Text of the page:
The incorporation of IoT-based technologies is set to improve the operation of HVAC systems. IoT is revolutionising the commercial HVAC industry in a number of ways, ranging from remote diagnostics to increased efficiency. Internet-connected heating and cooling systems have the ability to continuously monitor conditions and system functionality with the help of smart sensors. These sensors are installed at the desired points to measure system performance parameters. The data thus collected can be transferred to a computer, smartphone or tablet over a Wi-Fi network. With the use of a well-suited operating system and an intelligent processor, the data can be used to derive meaningful interpretations.
The other benefits offered by IoT in an HVAC system include seamless remote access, and diagnosis and control functionalities. IoT can assist in analysing the data collected from the system and help identify unusual equipment behaviour or system failures in a timely manner, thereby reducing the response time and lowering equipment downtime. With the use of IoT, an HVAC system can be configured to send alerts if an anomaly is detected in system performance. IoT can also help in identifying situations such as excess energy consumption and equipment wear and tear, which could be precursors to a fault in the system. Such performance data can enable preventive maintenance, ensuring uninterrupted performance.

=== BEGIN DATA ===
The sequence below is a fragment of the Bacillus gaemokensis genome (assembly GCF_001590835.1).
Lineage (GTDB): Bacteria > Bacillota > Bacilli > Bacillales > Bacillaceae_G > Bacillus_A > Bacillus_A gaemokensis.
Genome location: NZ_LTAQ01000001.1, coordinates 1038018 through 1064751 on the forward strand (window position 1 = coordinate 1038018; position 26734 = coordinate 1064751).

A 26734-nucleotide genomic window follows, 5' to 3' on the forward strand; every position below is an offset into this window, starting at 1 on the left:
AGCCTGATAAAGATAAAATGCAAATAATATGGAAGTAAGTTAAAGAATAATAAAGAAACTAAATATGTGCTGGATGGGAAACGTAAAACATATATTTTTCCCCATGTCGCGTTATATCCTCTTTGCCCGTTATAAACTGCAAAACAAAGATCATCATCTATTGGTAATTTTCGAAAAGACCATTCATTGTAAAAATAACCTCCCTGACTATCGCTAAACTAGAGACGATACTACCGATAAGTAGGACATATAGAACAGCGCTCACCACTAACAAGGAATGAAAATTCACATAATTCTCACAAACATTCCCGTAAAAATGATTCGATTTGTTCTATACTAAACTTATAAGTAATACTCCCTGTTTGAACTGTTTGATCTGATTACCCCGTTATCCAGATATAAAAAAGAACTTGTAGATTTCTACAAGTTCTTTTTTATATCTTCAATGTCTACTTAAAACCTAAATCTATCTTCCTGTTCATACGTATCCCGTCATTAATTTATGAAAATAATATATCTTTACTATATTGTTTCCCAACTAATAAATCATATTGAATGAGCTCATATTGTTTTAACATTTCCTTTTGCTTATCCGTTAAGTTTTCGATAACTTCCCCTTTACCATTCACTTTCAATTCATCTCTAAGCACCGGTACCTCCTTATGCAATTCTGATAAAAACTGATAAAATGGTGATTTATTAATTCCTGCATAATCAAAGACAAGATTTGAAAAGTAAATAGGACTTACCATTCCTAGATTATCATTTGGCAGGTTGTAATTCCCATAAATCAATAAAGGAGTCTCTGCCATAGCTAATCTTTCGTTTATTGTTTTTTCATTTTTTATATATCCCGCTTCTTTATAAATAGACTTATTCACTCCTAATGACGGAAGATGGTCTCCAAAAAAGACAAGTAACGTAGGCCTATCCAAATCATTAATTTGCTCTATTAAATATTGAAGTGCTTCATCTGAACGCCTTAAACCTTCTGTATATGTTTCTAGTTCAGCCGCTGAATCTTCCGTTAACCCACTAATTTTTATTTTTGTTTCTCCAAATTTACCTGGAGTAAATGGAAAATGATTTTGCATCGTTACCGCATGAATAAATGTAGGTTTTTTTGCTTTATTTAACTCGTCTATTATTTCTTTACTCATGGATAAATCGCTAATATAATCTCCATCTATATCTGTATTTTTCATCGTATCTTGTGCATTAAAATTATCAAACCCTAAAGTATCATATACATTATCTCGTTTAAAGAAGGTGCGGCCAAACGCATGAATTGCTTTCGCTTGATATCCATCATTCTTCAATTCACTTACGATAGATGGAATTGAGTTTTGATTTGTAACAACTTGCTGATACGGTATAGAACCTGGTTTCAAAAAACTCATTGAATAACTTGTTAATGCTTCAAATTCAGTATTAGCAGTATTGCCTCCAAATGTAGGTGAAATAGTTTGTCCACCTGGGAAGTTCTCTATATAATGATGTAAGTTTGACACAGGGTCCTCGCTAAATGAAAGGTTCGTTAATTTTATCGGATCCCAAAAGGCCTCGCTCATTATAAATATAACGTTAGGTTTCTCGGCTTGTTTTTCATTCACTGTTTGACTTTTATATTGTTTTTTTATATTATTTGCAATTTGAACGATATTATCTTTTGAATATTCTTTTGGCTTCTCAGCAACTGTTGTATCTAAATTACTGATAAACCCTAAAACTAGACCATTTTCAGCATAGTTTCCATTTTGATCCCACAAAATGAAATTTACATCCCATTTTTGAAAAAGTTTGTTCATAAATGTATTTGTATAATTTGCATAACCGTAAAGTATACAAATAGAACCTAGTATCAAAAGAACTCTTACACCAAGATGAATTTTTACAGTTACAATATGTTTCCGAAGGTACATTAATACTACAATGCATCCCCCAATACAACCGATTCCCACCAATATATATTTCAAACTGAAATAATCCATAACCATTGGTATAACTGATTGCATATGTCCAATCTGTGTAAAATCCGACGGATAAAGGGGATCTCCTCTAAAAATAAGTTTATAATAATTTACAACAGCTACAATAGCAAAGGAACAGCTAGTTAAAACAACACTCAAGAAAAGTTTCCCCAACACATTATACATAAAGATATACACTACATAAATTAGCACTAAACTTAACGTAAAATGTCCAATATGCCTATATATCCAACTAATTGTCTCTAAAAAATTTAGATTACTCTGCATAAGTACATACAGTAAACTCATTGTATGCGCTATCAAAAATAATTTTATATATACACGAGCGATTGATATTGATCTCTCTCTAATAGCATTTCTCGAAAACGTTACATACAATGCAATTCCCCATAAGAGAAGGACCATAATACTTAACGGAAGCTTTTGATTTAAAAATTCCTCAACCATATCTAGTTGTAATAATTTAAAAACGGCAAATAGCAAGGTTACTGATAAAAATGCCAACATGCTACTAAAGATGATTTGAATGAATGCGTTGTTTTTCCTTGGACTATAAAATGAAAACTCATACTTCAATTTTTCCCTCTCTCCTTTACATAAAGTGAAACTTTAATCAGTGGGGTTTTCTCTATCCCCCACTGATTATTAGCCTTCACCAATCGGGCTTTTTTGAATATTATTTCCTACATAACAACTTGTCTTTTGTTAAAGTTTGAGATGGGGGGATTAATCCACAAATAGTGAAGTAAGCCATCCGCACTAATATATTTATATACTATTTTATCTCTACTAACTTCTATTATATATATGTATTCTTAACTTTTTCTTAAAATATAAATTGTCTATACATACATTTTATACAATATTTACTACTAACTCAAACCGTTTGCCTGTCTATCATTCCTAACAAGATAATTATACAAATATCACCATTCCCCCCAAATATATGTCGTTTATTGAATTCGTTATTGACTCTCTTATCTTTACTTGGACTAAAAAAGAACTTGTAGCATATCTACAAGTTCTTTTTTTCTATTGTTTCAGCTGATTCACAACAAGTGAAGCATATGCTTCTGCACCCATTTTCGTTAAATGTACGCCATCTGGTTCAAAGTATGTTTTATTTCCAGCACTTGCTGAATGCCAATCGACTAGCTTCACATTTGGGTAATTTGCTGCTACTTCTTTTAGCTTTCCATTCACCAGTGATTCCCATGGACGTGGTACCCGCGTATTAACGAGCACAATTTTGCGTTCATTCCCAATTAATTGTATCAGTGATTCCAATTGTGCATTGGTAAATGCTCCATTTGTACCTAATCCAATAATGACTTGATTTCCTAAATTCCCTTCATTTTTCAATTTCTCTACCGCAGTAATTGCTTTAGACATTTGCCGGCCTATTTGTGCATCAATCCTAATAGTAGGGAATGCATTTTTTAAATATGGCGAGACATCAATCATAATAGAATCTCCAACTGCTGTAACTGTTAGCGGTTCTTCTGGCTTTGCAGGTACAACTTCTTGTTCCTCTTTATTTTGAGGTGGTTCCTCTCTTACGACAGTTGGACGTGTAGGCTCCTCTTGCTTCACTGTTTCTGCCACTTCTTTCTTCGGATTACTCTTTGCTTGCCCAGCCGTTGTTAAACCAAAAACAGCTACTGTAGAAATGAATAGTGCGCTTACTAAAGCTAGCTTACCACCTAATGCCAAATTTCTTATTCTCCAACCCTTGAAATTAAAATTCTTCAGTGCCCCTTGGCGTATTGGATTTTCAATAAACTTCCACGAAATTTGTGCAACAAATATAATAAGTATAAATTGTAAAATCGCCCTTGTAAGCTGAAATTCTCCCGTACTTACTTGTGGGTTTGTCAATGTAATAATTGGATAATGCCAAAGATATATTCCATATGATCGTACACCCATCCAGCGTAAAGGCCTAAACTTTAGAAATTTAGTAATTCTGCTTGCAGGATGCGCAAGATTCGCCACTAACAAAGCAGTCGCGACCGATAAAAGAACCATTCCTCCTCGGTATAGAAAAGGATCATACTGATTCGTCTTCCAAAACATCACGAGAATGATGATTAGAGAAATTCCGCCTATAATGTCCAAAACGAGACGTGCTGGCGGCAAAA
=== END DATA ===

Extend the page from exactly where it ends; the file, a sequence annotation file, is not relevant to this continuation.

Another important benefit of IoT in an HVAC system is to minimise energy consumption. The use of thermal modelling technology to operate building systems helps in obtaining the desired outcomes while minimising energy consumption and plant wear and tear. This regulates the operation of the system according to different ambient and occupancy conditions.
Emerging technology solutions
Over the years, there have been significant advancements in the HVAC systems deployed for commercial and industrial purposes. These technological advancements have aimed to improve operational efficiency, enhance durability, reduce utility bills, lessen the strain on the grid and the environment, and increase user comfort. The advancements that are gaining momentum today include movement-activated air-conditioning (sensors hung from the ceiling are activated by movement), on-demand hot water recirculators (cool water circulated back into the water heater) and ice-powered air conditioning (water frozen in a tank during off-peak hours used in a building).